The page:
- These tools function on a per-account basis, meaning that reporting one character on an account will ignore all chat text and mail from that entire account until you log off.
This is excellent, since so far we can only ignore one character at a time. Since we can't tell what other characters are on an account, this feature will do that for us.
- You will not be able to report players on your friends list or in your guild.
Well, at least I can't do it accidentally. Good.
- Players will no longer be able to send large amounts of text at one time, filling a chat screen with a repeating message, large blocks of gibberish, or text that could disrupt an entire conversation. This throttling, along with the new chat-reporting feature should make it much easier to keep unwanted text off your screen before it becomes overwhelming.
This is good, too, as it will put a stop to the rapid-emoters, trade channel WTS spam, and the ever persistent "I need help" spam.
He states that these are just *some* of the new features, which means that there may be more features coming, or more detailed options to be implemented. This careful wording may be the only thing holding back the floodgates of protest, as just ignoring and reporting players is not enough even now. How would it be enough in the future?
Spam Sentry is still a viable option for blocking the spam-tells, however the reporting feature will no longer work in the next patch. An alternative that was suggested on the forums was STFU, an addon that will ignore players under a user-defined level that are not in your guild or on your friends list. It uses a /who command, which can delay messages, but from the feedback I've read, it works well.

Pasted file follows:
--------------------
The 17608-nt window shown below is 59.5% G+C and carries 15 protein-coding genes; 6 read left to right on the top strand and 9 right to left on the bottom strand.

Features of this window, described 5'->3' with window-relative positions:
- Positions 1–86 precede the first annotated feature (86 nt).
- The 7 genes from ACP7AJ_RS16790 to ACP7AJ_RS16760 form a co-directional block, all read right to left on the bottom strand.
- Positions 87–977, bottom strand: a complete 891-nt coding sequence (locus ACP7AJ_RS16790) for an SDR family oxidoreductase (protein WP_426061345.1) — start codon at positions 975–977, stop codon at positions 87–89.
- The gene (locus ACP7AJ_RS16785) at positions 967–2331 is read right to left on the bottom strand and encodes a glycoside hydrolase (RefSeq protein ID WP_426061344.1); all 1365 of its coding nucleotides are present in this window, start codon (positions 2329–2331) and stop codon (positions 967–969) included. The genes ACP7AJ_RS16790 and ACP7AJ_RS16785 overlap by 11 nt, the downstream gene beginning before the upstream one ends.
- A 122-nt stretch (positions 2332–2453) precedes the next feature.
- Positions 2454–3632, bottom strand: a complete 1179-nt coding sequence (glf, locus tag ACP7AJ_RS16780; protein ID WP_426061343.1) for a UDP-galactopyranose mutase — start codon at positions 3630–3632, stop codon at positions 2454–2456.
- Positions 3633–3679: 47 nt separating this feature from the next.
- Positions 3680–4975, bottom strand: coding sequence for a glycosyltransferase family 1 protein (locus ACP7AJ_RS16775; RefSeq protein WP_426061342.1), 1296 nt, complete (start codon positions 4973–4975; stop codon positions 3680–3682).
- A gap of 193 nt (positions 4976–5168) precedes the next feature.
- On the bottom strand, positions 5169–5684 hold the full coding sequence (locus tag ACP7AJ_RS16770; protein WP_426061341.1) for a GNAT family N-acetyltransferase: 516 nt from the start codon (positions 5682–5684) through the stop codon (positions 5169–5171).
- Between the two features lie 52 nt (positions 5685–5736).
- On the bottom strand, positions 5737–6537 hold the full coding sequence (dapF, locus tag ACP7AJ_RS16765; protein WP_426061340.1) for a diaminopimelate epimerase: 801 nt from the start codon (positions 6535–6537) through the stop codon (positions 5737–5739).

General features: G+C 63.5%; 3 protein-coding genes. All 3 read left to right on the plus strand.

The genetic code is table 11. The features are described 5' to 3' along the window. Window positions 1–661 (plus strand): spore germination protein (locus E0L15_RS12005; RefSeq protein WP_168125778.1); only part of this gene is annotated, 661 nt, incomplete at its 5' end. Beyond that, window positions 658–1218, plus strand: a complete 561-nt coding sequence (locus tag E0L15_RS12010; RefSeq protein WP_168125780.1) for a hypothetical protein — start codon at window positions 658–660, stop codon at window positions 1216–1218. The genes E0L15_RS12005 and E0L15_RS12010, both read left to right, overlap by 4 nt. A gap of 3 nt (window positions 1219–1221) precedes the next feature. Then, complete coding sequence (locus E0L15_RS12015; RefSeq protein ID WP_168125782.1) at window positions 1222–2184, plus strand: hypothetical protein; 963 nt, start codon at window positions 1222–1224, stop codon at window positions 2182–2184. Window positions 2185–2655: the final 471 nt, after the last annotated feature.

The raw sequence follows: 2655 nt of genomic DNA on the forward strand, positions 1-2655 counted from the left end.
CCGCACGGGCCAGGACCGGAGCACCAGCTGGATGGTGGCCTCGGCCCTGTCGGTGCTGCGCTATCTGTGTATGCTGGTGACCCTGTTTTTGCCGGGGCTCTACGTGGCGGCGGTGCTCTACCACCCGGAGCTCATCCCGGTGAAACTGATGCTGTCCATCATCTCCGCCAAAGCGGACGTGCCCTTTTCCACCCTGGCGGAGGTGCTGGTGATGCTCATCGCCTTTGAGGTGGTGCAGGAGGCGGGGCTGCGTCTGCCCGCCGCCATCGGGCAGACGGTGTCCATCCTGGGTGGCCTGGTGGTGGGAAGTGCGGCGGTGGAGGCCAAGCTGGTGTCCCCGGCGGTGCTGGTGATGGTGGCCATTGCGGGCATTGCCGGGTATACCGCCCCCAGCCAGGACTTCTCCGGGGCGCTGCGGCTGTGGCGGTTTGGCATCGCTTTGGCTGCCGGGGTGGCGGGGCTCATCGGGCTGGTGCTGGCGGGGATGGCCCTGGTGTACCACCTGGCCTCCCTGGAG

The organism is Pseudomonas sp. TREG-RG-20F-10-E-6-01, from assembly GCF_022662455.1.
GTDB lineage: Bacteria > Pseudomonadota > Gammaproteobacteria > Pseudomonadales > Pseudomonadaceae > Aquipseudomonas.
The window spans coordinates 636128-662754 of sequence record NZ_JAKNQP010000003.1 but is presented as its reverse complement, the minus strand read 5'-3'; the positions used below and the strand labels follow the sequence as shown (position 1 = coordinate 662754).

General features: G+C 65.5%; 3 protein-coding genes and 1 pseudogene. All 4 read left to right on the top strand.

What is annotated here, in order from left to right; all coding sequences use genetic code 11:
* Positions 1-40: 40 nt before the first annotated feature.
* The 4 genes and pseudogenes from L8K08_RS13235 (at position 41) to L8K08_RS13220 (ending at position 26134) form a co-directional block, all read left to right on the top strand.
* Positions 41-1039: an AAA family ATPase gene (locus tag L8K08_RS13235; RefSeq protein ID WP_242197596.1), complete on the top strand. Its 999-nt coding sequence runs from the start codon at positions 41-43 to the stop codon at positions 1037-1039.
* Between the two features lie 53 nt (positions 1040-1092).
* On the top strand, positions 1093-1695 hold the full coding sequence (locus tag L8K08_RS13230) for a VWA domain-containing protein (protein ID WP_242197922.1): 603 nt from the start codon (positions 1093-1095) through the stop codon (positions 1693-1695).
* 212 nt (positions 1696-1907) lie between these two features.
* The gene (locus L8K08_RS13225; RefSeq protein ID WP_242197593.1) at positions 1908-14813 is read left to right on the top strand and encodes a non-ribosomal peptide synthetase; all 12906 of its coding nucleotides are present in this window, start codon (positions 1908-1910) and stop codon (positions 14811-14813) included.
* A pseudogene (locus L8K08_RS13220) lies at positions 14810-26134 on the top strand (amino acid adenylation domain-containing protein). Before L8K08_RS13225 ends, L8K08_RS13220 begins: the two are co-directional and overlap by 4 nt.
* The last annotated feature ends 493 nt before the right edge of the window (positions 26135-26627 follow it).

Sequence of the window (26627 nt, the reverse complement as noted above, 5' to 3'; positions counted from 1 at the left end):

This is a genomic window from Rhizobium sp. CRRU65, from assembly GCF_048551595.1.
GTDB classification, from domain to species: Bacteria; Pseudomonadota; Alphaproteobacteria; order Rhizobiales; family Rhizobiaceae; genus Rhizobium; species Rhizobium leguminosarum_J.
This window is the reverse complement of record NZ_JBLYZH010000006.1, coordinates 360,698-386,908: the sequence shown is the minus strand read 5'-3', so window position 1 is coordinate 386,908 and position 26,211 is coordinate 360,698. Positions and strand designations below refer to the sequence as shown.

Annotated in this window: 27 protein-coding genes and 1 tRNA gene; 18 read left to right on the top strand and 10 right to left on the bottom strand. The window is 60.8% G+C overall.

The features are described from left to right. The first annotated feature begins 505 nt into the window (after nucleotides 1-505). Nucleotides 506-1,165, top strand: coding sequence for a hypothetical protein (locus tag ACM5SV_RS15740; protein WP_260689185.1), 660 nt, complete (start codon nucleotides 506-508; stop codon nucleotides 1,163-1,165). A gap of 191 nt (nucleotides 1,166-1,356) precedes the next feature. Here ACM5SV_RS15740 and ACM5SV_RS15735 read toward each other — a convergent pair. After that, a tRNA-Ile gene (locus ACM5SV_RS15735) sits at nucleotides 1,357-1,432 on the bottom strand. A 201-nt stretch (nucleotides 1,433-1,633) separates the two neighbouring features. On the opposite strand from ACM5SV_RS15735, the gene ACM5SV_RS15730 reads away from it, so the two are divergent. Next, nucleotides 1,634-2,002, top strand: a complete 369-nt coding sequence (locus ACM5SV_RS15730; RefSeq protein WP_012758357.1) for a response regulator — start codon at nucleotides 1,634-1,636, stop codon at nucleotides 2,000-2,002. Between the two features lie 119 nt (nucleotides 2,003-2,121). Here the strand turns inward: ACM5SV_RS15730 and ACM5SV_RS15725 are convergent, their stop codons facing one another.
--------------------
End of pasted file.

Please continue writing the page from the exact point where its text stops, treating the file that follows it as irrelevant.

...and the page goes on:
What I haven't seen from the addons yet, is an in-game spam mail protector. Have you ever received the message that COD's you 50g for a "plain letter"? Get 20 or 30 of those in a night, along with a hundred tells, and it almost puts a player over the brink of sanity.
Some players suggest that maybe Blizzard should get on the gold-selling bandwagon, while others believe that Blizzard may already be in on it. The gold farming industry has been around for many many years; not just in World of Warcraft. I remember seeing it in Everquest, and Diablo II. Why does it still persist? Because players continue to buy. While there is demand for a product, and while people continue to pay, there will always be a market.
Maybe Blizzard should undercut the farmers to a point that drives them out of business? 1000g for $20 direct from Blizzard might be low enough to drive the farmers away, but still high enough that those of us who are conscientious of our spending can't justify $100 for a virtual epic mount. And, why would you buy gold from an outside source and risk being banned, when you could just get it legitimately from Blizzard? It might just be the best way to stop the cycle.
Until we see what Blizzard really does to help prevent the spam we get, we may just want to find ways of entertaining ourselves at their expense. Do you think Blizzard's new spam features will be enough?